Wimbledon is now into the second week and everyone has their opinion on every aspect of it; Will it rain? Who will win? Will Andy Murray be British or Scottish by the end of it?
While watching the highlights this weekend it got me thinking that business and tennis are very similar. There are stakeholders invested in every move, official rules (serving, score, faults) and unofficial rules (if the ball hits the top of the net and falls over with you getting the point you give an apologetic wave to your opponent).
In business there are many unofficial rules and subconscious actions we make: – one of those is the power to influence others and persuade them to take appropriate actions.
Like many other areas of life (especially becoming a Wimbledon Champion), learning to influence others takes planning, preparation and training for the months prior to the big meeting/match to get the best outcome from the experience.
Six Principles of Influence
There are 6 principles of influence (identified by Cialdini in 1984) that, if used correctly, can be very powerful tool in negotiations:
In nature people feel obliged to provide something if they received something.
For example, in tennis the crowd will give their applause and admiration if there is edge of your seat action and players are making great shots.
This can be applied to stakeholders: Buyers often find that internal stakeholders are reluctant to freely give information but when information is provided to a stakeholder without them asking for it, they gain a sense of trust and in time return information.
2. Social Proof:
Providing credible information to stakeholders about the environment in the area that you’re working in.
There is nothing more powerful than feeling validated based on what others are doing. Stakeholders need to know that you are credible in your line of expertise; if you can demonstrate this you are gaining the stakeholders trust in your ability.
3. Commitment and Consistency:
A positive relationship is built on commitment and if agreements are made for meetings and information, stick to them.
There is an unspoken agreement that after winning a match a player will sign some autographs for the public. If this doesn’t happen, a dislike for the player may emerge, and they will receive less support from the crowd in the next game.
Credibility needs to be sought on all levels and by simply keeping arrangements, schedules and deliverables when you agreed you will been seen as reliable but you should also expect the same from your stakeholder too.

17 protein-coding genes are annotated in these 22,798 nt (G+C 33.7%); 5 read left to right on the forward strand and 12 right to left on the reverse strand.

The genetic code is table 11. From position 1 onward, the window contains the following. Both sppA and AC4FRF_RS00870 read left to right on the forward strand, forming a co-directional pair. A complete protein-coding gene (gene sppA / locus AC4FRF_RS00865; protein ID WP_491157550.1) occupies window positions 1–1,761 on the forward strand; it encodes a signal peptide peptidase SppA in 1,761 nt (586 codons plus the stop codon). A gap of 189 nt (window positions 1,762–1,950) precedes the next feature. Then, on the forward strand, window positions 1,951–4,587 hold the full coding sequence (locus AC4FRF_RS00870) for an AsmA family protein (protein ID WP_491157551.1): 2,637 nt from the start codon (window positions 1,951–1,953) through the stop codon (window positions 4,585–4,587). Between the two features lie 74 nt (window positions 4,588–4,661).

The more that a stakeholder ‘likes’ you the more they will allow themselves to be influenced by you.
In Cialdini’s experiments it showed positive results if the person you are trying to influence likes you. By humanising yourself with stakeholders this will have a more positive outcome on all meetings, discussions and ways of working. This could be a simple as having a common interest for example owning a dog or love of the same sport.
Andy Murray gained a lot of support after his defeat in the 2012 Wimbledon final, when he had to fight off tears in his post-match interview – before this people thought of him as robotic.
Appear authoritative and knowledgeable but with credibility.
When people are uncertain they look for outside inspiration to guide their decision making, usually from an expert in the particular field as we see them as an authority on the subject.
If John McEnroe says Murray is likely to win the match or that Serena Williams has a great serve you are much more likely to believe him than the average Joe on the street.
If during your stakeholder management process you require a technical expert you should bring them on board. This will give more credibility and therefore make anything you say more believable.
The less of something there is the more valuable it is.
Putting this into practice with a stakeholder and going back to Wimbledon, your time could be the scarce item. The likes of Roger Federer, Rafael Nadal and Andy Murray have limited time, balancing other commitments around Wimbledon.
If you have successful working projects and a proven track record your time could be scarce. If you have developed the first five principles with your stakeholder, they are likely to want more of your time.
Game, Set and Match
If these principles are applied and practiced with stakeholder conversations it will boost the influence that you can utilise and you can achieve great results.
These principles will have even impact when you fully plan and prepare for your stakeholder meetings. So remember ‘By failing to prepare, you are preparing to fail’- Benjamin Franklin
Have you used these principles in the past or used a similar technique to improve your powers of persuasion? Let us know below!